Through our increasing reliance on the internet to solve every question or dilemma, I do believe we have become, or are becoming, quite base thinkers. We are more inclined to rely on the satisfaction derived from a ‘like’ or ‘share’ on a social media post, our primary mode of communication, than to seek it from reading or researching the shelves in a library. Popular classic novels have been turned into graphic novels so they’re easier to ingest, and there is an ever-growing market for pseudo-babble texts that tell you how to improve your life with various methods of spirituality and finance-management. These books employ lists and short phrases to cater to our inability to concentrate on a single idea for longer than a page. Complexity seems unappealing, and ease and speed of ingestion of information is what we now seem to seek.
Reading a long book takes discipline, and time, something many of us don’t have a lot of anymore. But it also takes passion, and with a world endlessly bombarding us with all of the exciting and different things we could be doing with our time we often feel inclined to leave the quiet, secular activity of reading to one side. Even just a hundred years ago, primary and secondary schools often still taught Latin, and reading the ‘canonical’ works was non-negotiable. Though in saying that, there is much to be said about the validity of ‘canonical’ works, and I value the attempts by many university institutions to vary this ‘canon’ to include non-native English writers and literature from marginalized authors.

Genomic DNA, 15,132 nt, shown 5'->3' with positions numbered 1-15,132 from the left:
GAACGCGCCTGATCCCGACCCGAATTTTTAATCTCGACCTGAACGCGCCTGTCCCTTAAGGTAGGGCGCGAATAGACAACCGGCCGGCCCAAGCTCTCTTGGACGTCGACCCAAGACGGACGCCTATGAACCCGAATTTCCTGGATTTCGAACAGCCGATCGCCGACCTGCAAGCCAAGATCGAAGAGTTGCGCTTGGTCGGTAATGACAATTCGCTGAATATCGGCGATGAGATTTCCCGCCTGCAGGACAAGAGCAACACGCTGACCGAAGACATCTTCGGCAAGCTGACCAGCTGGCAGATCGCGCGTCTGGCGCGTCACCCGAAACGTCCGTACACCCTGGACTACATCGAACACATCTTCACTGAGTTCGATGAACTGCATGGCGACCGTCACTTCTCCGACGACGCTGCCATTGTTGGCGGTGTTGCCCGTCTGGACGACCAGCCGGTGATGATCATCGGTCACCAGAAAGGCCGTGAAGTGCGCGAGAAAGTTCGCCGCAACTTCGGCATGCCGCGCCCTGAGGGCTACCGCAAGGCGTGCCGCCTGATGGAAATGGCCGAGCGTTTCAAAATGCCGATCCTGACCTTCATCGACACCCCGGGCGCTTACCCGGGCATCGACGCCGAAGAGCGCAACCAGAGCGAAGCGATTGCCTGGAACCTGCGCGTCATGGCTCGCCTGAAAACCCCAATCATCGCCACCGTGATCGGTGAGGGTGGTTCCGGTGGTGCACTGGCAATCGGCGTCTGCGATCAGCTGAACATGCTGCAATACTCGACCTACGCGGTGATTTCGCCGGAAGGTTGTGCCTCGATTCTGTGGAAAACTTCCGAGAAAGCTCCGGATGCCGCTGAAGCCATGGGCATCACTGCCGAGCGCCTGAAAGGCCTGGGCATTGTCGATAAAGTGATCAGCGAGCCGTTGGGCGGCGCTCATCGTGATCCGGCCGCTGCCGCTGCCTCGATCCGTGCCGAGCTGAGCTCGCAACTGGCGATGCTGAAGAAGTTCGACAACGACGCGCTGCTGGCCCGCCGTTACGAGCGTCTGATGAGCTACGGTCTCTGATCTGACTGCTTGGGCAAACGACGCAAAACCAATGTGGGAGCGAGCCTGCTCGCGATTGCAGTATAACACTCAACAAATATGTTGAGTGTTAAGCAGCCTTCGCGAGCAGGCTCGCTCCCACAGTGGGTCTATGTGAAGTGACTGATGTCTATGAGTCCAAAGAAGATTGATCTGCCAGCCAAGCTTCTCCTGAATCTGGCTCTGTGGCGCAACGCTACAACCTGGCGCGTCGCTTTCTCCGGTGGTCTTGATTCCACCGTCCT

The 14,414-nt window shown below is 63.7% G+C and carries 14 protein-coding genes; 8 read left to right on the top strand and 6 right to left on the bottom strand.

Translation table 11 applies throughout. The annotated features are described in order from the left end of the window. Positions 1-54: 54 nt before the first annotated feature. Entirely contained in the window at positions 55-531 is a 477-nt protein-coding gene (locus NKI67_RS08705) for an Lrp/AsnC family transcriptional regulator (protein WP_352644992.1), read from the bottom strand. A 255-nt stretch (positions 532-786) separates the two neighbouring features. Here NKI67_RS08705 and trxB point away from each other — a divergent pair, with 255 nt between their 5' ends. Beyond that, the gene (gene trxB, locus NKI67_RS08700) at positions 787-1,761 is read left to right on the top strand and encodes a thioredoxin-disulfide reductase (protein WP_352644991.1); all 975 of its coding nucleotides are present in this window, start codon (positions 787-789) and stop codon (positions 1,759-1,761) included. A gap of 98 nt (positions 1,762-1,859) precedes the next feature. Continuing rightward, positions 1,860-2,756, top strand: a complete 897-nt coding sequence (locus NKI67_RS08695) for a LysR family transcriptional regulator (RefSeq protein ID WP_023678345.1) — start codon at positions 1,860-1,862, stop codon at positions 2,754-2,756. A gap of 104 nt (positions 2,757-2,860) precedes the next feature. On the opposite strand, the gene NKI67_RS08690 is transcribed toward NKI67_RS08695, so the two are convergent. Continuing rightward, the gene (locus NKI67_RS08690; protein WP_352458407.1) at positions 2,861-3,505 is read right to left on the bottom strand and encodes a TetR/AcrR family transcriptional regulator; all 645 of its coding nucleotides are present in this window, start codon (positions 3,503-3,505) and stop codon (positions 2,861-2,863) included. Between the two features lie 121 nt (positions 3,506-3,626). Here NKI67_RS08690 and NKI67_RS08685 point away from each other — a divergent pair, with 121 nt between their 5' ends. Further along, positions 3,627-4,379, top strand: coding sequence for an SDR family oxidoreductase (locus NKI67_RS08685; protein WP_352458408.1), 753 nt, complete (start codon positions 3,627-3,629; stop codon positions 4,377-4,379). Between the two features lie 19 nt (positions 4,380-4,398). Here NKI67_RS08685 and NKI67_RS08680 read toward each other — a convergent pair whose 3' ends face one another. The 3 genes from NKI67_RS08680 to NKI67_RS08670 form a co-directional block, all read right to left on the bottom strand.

Why not delve deeper, why not exchange a moment of time you would normally spend binge-watching a television series on something that takes more work, more imagination? Why not pick up a fat book, one that makes you feel when you open it to the first page that it is so impossibly long that you could never possibly finish it? Why not read the books that have influenced timeless authors through the centuries, and see if they inspire you just as much? Why not invest time learning about the history of all of the art and literature around you, all that made us what we are today?
The blog homepage is at https://carlkruse.net.
Contact: carl At carlkruse DOT com.
Other articles by Hazel Anna Rogers include When Did We Stop Criticizing Art and Paper Books, E-Book Dreams.
The blog’s last post was on Brunelleschi’s Dome.
Carl Kruse is also on the Goodreads book site.